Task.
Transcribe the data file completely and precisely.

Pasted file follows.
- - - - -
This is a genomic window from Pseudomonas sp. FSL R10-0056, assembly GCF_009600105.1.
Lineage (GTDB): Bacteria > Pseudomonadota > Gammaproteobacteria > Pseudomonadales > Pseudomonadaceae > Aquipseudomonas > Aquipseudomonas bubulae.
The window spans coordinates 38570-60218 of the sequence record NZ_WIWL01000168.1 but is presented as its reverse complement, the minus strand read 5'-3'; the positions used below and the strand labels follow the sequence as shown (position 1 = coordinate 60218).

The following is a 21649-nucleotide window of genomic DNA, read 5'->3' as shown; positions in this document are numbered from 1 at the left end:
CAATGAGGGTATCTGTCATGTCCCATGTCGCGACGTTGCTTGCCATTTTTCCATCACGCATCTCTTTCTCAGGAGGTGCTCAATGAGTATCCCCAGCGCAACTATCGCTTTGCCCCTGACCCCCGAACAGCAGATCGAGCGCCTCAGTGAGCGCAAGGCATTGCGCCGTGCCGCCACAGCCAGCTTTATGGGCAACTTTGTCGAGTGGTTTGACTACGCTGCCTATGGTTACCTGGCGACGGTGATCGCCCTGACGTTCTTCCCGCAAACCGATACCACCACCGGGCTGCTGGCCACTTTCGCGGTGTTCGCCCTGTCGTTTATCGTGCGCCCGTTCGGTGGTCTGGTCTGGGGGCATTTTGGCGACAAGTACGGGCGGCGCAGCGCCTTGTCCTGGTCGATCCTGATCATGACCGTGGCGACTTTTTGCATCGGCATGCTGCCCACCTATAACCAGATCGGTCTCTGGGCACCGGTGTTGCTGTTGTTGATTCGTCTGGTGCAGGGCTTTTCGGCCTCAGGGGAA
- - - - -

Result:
This is a genomic window from Pseudomonas sp. FSL R10-0056, assembly GCF_009600105.1.
Lineage (GTDB): Bacteria > Pseudomonadota > Gammaproteobacteria > Pseudomonadales > Pseudomonadaceae > Aquipseudomonas > Aquipseudomonas bubulae.
The window spans coordinates 38570-60218 of the sequence record NZ_WIWL01000168.1 but is presented as its reverse complement, the minus strand read 5'-3'; the positions used below and the strand labels follow the sequence as shown (position 1 = coordinate 60218).

The following is a 21649-nucleotide window of genomic DNA, read 5'->3' as shown; positions in this document are numbered from 1 at the left end:
CAATGAGGGTATCTGTCATGTCCCATGTCGCGACGTTGCTTGCCATTTTTCCATCACGCATCTCTTTCTCAGGAGGTGCTCAATGAGTATCCCCAGCGCAACTATCGCTTTGCCCCTGACCCCCGAACAGCAGATCGAGCGCCTCAGTGAGCGCAAGGCATTGCGCCGTGCCGCCACAGCCAGCTTTATGGGCAACTTTGTCGAGTGGTTTGACTACGCTGCCTATGGTTACCTGGCGACGGTGATCGCCCTGACGTTCTTCCCGCAAACCGATACCACCACCGGGCTGCTGGCCACTTTCGCGGTGTTCGCCCTGTCGTTTATCGTGCGCCCGTTCGGTGGTCTGGTCTGGGGGCATTTTGGCGACAAGTACGGGCGGCGCAGCGCCTTGTCCTGGTCGATCCTGATCATGACCGTGGCGACTTTTTGCATCGGCATGCTGCCCACCTATAACCAGATCGGTCTCTGGGCACCGGTGTTGCTGTTGTTGATTCGTCTGGTGCAGGGCTTTTCGGCCTCAGGGGAA